The odds are in “The Hunger Games” favor
Sam Stryker | Sunday, March 25, 2012
It is one thing to be perhaps the most-hyped movie of the year. It is another to deliver on that excitement – and luckily for the legion of fans of “The Hunger Games,” the film adaptation of the wildly popular novel is a thrill-a-minute blockbuster.
For those of you who live under a pop-culture rock, “The Hunger Games” tells the tale of a post-apocalyptic North America, known as Panem, with twelve districts ruled over by the imposing Capitol. As retribution for their rebellion, each of the districts annually offers up two tributes – one male, one female – to participate in a televised competition to the death known as The Hunger Games – think “Survivor” meets “Gladiator.” The film’s heroine, Katniss Everdeen, and the love-struck Peeta Mellark are chosen as District 12’s tributes for the 74th Hunger Games, where their relationship is tested as they fight to survive the competition.
Jennifer Lawrence, Josh Hutcherson, and Liam Hemsworth star as the love triangle of Katniss, Peeta and Gale Hawthorne, respectively. Lawrence, who grew up in the real-world District 12 of Kentucky, is pure force as Katniss – she takes no prisoners, striking the perfect balance between beauty and toughness. Hutcherson and Hemsworth are strong counterpoints in their roles – Peeta as the outgoing baker’s son, and Gale as Katniss’ brooding hunting partner. Move aside, Edward and Jacob – Peeta and Gale aren’t just eye-candy, but they kick some butt as well.
The action in the arena is fast-paced, despite the film’s 142-minute running time. While this may be long, and the camera handling was at times shaky, “The Hunger Games” truly captures the spectacle author Suzanne Collins portrayed in the novel. The film respects both the epic scope of the event and the real people who not only compete in the games, but also enact them in the first place. We even go behind the scenes of the event, into the Game-makers control room, an inspired addition to the film.
Capitol babysitter Effie Trinket, alcoholic trainer Haymitch Abernathy, Katniss’ stylist Cinna and the nefarious President Snow round out the colorful cast of supporting characters. While Katniss, and to some extent Peeta and Gale, is the focus of the movie, the supporting characters, in particular Effie (Elizabeth Banks) and Haymitch (Woody Harrelson) provide some comic relief to a film already sizzling with tension. An uproarious cross between Lady Gaga and Miss Manners, Effie steals every scene she is in. Haymitch, while not as developed a character as he is in the novel, nevertheless provides support to a lost Katniss and Peeta while also milking his own sad-sack ways for a few laughs.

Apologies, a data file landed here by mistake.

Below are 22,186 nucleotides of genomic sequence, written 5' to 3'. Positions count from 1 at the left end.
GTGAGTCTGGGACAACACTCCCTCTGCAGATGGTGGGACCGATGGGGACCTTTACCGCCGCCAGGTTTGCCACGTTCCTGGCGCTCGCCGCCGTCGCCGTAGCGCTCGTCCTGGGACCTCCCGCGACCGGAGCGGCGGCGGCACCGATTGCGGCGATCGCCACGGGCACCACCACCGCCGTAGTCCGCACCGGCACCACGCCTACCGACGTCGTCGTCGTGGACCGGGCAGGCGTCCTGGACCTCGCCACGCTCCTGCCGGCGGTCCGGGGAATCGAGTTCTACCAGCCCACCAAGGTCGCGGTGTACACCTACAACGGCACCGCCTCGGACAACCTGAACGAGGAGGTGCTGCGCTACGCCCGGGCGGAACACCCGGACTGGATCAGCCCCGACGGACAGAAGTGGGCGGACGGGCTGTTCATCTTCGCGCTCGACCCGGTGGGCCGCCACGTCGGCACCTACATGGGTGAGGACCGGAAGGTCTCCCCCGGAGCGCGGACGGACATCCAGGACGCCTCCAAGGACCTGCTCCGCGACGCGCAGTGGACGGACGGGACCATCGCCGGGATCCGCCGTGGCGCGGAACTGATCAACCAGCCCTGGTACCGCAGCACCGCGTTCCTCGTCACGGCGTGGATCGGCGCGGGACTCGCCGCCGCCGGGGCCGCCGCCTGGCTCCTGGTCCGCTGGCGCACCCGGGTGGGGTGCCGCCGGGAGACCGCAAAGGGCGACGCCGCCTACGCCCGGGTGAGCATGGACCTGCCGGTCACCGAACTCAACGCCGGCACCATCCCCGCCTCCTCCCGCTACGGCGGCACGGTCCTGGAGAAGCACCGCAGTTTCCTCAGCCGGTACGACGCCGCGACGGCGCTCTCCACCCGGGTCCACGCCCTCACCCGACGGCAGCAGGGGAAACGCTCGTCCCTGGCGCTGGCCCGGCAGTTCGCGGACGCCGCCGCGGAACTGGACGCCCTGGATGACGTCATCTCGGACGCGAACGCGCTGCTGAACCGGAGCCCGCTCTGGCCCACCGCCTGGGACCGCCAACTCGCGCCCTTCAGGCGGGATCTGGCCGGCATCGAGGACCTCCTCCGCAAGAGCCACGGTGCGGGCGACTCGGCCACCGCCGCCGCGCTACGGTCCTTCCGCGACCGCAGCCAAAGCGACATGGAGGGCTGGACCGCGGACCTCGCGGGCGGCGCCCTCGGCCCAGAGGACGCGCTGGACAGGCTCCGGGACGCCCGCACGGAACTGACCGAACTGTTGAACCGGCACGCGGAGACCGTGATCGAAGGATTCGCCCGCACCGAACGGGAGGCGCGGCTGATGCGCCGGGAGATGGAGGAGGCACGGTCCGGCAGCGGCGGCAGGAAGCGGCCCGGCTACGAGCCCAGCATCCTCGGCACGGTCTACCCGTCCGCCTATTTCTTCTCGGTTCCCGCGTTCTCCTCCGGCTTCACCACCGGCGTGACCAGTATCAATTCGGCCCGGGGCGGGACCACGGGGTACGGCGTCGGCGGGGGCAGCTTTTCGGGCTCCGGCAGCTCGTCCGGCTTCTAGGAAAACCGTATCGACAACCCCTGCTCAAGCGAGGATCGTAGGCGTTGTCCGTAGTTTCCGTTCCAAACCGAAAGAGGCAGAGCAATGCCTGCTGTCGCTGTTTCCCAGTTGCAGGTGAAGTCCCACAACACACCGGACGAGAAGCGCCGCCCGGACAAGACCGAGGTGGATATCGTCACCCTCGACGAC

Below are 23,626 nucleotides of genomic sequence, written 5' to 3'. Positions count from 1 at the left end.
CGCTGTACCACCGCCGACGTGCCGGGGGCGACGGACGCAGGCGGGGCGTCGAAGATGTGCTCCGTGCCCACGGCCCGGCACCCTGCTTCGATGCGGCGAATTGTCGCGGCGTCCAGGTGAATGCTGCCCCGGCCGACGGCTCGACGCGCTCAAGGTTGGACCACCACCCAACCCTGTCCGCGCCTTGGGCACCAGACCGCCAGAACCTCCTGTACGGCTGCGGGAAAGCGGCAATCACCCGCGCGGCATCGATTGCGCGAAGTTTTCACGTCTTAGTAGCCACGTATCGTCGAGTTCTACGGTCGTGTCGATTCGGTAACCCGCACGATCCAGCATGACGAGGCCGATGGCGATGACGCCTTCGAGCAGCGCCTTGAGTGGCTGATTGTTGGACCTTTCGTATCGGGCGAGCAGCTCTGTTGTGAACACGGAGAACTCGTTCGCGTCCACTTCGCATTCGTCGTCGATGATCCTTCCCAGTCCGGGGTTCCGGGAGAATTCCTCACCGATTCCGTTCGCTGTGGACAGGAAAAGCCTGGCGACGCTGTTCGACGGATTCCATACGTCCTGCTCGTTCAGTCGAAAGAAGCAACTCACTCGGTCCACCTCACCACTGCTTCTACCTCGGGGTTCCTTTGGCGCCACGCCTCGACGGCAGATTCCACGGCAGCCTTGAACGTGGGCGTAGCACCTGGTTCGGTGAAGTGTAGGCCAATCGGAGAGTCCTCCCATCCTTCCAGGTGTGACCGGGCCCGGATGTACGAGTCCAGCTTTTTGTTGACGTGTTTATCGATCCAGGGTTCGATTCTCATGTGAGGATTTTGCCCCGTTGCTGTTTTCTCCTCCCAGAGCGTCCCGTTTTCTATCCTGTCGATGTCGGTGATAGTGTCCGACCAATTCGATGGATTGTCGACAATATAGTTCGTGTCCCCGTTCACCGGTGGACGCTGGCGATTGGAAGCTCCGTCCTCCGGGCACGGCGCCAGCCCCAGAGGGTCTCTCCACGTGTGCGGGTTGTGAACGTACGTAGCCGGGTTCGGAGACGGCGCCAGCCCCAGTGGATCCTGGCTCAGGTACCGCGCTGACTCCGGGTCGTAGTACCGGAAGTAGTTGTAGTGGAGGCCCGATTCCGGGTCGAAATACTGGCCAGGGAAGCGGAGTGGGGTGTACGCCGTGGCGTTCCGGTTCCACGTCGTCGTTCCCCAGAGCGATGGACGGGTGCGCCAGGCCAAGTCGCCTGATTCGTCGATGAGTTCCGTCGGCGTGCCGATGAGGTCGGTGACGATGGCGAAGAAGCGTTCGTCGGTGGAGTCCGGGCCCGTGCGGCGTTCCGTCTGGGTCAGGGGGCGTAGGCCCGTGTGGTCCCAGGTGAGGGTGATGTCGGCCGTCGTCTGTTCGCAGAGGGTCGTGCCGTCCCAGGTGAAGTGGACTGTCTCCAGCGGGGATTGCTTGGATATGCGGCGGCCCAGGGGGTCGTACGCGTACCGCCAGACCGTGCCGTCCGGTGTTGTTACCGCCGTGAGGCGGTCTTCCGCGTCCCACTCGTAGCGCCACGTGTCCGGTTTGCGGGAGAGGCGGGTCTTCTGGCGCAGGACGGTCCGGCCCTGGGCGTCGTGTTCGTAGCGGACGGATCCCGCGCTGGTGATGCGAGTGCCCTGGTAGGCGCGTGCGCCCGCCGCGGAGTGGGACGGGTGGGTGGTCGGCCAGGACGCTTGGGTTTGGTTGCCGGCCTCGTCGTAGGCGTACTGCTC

Fans of the novel will not be disappointed. Collins was brought on to help write the screenplay, and it shows. In terms of plot, very little fails to make it from the book to the movie. Even more of the relief is director Gary Ross didn’t try to add too much that wasn’t in the book. This was a smart move – the lack of tampering allows for the roller-coaster experience of reading the novel to make the transition to the big screen with ease. One thing that does not translate as well, however, is the development of the characters’ personalities. Despite the long running time of the film, the connections between the gallery of “Hunger Games” figures never seems fully-developed. However, this is not a film made for awards season – what it lacks for in emotional depth, it makes up with in over two hours of sumptuous costumes, crackling action and beautiful people.
Even for those who haven’t read the book, “The Hunger Games” is not just an awe-inspiring popcorn flick. The movie is a remarkable commentary on what young adults struggle with – newfound responsibility, human loss, romantic troubles – all the while juxtaposed against a sick envisioning of our reality television obsessed, 24-7 media cycle-crazed modern culture. Katniss is an inspiration to viewers to stand tall, keep our head held high and march on. The action and beauty of the “Games” may draw viewers in, but the film was a reminder of the strong characters that made the book so great. So volunteer as tribute to see “The Hunger Games” as soon as you can, and may the odds be ever in your favor.
Contact Sam Stryker at email@example.com